Mortgage rates surge higher as COVID-19 vaccines and stimulus roll out

Mortgage rates surge higher as COVID-19 vaccines and stimulus roll out

Mortgage rates moved sharply higher this week, erasing weeks
of declines and putting more pressure on Americans to move hastily to lock in
cheap financing.

The 30-year fixed-rate mortgage averaged 2.79% for the week ending Jan. 14, up 14 basis points from the record low set last week, Freddie Mac

 reported Thursday. A year ago, the 30-year fixed-rate mortgage averaged 3.65%.

The 15-year fixed-rate mortgage, meanwhile, only increased
seven basis points to an average of 2.23%. The 5-year Treasury-indexed hybrid
adjustable-rate mortgage averaged 3.12%, up 37 basis points from the week

“As Treasury yields have risen, it is putting pressure on
mortgage rates to move up,” Sam Khater, Freddie Mac’s chief economist, said in
the report.

Historically, mortgage rates roughly follow the direction of
long-term bond yields, including the yield on the 10-year Treasury. Throughout
the pandemic, that relationship weakened from time to time, largely due to
capacity restraints within the mortgage industry.

Over the past week, the 10-year Treasury notched its longest streak of daily increases in yield since 2017. Yields have risen as investors expect President-elect Joe Biden and a Democrat-controlled Congress to pass additional stimulus amid the COVID-19 pandemic.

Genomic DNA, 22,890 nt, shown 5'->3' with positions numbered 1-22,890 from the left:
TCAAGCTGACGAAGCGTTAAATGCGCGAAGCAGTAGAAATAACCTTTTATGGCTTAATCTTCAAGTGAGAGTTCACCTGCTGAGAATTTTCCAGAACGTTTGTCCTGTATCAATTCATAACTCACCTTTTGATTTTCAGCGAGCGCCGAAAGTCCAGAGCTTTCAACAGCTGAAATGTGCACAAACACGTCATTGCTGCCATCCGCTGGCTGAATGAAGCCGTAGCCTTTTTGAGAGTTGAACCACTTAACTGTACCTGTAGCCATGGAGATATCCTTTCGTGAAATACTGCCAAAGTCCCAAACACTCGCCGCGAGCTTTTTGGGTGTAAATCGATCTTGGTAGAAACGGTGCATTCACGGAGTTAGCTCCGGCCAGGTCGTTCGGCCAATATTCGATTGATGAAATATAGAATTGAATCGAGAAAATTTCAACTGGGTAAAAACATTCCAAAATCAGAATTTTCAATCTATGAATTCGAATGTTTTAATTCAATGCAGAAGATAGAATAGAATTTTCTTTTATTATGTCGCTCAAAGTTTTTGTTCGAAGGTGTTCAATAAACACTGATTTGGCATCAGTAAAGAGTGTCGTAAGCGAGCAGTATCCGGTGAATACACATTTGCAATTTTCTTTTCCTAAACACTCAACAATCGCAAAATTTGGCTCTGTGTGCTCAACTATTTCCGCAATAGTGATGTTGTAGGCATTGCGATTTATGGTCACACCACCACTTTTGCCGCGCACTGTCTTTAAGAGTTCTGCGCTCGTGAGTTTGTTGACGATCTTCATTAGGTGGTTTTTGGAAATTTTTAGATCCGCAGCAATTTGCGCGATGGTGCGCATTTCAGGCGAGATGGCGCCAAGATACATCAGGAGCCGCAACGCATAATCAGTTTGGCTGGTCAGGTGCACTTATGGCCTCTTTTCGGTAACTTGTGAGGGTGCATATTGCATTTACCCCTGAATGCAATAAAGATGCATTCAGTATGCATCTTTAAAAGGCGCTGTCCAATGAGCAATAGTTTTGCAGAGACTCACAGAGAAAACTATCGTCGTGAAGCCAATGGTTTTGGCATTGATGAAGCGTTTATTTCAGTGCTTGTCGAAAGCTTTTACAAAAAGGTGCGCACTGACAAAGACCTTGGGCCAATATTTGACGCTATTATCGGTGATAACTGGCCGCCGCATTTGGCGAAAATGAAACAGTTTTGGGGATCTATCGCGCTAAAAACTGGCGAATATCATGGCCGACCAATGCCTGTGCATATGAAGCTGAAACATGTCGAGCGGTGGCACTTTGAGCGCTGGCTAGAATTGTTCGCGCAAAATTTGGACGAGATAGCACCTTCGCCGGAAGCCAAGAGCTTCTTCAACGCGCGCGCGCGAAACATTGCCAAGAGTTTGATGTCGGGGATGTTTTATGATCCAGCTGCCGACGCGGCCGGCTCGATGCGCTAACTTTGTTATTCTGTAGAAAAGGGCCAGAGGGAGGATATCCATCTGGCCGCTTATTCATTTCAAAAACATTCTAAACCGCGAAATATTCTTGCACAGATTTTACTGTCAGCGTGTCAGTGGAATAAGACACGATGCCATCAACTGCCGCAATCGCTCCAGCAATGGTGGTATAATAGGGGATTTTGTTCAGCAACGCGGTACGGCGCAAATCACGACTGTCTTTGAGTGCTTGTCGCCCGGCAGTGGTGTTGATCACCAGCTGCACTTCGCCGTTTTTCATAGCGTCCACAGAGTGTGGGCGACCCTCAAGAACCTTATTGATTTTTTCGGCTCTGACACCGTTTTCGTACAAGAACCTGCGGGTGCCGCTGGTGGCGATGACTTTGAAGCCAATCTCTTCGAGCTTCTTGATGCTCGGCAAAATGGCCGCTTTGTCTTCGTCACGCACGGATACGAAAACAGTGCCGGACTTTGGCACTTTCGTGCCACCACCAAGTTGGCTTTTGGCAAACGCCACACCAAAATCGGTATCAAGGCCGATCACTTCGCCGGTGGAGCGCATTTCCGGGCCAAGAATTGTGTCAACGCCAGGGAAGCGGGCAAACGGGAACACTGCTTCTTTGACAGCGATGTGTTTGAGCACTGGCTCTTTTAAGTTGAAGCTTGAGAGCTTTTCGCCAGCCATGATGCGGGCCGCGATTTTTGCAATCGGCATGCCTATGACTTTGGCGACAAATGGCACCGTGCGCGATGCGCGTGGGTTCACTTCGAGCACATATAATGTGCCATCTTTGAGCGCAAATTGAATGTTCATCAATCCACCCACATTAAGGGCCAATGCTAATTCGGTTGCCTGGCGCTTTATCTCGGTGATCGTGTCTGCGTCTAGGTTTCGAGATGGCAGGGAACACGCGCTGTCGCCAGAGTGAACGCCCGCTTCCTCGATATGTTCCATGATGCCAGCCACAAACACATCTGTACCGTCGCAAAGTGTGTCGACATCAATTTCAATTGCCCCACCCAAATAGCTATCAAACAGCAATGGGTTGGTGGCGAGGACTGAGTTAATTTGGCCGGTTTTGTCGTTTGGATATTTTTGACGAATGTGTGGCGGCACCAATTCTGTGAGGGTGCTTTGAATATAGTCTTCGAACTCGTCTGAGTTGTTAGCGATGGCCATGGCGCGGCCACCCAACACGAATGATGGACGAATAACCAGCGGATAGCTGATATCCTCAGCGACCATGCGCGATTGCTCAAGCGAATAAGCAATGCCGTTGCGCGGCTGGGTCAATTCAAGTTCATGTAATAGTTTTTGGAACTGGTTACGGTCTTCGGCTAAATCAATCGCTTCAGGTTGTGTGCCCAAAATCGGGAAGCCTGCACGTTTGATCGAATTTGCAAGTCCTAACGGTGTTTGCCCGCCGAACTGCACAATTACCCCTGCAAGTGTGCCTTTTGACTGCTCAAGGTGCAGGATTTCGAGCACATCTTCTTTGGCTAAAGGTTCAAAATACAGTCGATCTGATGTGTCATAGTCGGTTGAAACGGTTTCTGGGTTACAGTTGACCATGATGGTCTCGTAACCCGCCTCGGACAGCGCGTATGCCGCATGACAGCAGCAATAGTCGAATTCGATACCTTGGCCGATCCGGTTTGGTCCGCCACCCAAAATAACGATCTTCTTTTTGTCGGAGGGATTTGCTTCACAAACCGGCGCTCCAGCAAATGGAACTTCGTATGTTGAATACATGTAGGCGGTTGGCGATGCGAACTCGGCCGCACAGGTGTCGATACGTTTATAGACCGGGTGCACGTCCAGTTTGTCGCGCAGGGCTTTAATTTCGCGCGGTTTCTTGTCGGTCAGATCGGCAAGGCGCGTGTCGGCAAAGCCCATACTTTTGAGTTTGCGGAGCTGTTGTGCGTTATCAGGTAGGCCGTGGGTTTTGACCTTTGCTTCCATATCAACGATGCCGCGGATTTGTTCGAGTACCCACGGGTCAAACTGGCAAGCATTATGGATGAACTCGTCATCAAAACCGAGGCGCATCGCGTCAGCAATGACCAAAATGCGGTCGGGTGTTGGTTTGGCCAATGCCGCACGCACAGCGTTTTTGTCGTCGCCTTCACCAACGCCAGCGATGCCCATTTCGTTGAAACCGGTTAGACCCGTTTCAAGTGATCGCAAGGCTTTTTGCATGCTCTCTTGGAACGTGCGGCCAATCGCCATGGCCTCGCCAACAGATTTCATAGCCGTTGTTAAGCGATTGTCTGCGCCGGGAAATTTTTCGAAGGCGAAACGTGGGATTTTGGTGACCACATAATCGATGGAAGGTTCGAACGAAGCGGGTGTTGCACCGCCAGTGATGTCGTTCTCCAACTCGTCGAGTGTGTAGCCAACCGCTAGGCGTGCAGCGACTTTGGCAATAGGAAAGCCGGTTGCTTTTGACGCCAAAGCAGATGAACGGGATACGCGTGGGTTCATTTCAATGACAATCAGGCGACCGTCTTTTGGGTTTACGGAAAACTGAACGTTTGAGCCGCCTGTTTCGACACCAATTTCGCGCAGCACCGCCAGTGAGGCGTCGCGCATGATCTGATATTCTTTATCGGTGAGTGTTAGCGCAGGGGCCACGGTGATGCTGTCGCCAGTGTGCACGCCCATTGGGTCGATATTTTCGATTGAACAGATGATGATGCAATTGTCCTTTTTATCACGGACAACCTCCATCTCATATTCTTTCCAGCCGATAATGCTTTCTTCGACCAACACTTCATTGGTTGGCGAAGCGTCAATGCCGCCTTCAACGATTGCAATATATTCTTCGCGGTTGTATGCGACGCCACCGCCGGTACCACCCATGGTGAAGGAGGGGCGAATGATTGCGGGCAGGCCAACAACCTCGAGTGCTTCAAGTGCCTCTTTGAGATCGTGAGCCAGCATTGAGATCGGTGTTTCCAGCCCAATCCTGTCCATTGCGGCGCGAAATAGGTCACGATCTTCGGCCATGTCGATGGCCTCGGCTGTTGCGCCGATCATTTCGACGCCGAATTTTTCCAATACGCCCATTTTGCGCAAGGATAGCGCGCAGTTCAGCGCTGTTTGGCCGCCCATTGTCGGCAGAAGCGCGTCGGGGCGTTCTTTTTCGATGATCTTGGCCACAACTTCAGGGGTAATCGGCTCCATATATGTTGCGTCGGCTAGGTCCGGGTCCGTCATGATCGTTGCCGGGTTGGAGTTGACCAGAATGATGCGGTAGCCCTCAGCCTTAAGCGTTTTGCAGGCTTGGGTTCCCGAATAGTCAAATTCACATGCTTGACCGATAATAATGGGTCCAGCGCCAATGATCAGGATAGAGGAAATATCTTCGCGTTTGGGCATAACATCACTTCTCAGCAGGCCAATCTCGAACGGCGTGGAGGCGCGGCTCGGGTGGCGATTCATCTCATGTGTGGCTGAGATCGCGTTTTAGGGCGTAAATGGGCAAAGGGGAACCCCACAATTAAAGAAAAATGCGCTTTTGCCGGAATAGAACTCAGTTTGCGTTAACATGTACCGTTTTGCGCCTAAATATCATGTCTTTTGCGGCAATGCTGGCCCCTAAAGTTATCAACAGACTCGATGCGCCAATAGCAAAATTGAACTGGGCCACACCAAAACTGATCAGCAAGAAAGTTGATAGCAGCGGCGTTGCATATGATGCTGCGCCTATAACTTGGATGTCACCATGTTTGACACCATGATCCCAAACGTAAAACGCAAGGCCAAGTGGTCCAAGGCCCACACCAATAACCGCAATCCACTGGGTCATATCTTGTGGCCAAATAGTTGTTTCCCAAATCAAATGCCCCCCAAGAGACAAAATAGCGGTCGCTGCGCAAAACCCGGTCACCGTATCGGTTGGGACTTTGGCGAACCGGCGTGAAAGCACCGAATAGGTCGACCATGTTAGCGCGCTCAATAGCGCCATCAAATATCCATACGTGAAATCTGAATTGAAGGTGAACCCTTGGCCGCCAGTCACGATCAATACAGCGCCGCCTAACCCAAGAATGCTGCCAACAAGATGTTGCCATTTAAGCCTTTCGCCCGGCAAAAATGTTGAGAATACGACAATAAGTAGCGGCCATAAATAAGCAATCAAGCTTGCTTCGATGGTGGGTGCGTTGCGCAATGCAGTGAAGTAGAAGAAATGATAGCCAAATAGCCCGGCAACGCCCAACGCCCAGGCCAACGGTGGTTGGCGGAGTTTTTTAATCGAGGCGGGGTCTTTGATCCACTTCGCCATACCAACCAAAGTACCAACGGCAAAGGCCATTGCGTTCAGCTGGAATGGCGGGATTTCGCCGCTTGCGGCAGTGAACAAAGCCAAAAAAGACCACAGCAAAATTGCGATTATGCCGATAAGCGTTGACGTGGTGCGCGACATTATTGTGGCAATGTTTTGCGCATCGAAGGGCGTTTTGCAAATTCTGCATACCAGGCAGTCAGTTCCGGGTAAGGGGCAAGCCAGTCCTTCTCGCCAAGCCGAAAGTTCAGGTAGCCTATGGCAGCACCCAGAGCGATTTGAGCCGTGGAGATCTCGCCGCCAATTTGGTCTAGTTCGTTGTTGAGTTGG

“The economy is currently still weak, but the incoming administration with the support of Congress seems likely to issue sizable additional stimulus, which will help offset ongoing virus-related income and spending disruption,” said Danielle Hale, the chief economist at “Additionally, vaccines and the recently approved stimulus continue to roll out, giving consumers and investors a reason to expect brighter things to come in this new year.”

But a “prolonged upward spike is far from inevitable,” warned Matthew Speakman, an economist with Zillow
Many have criticized the U.S. vaccine rollout thus far for being too slow, and concerns remain about whether the government’s stockpile will be sufficient in the long run.

Any major hiccups in lawmakers’ efforts to speed up the
country’s recovery from the pandemic could send rates lower once again.

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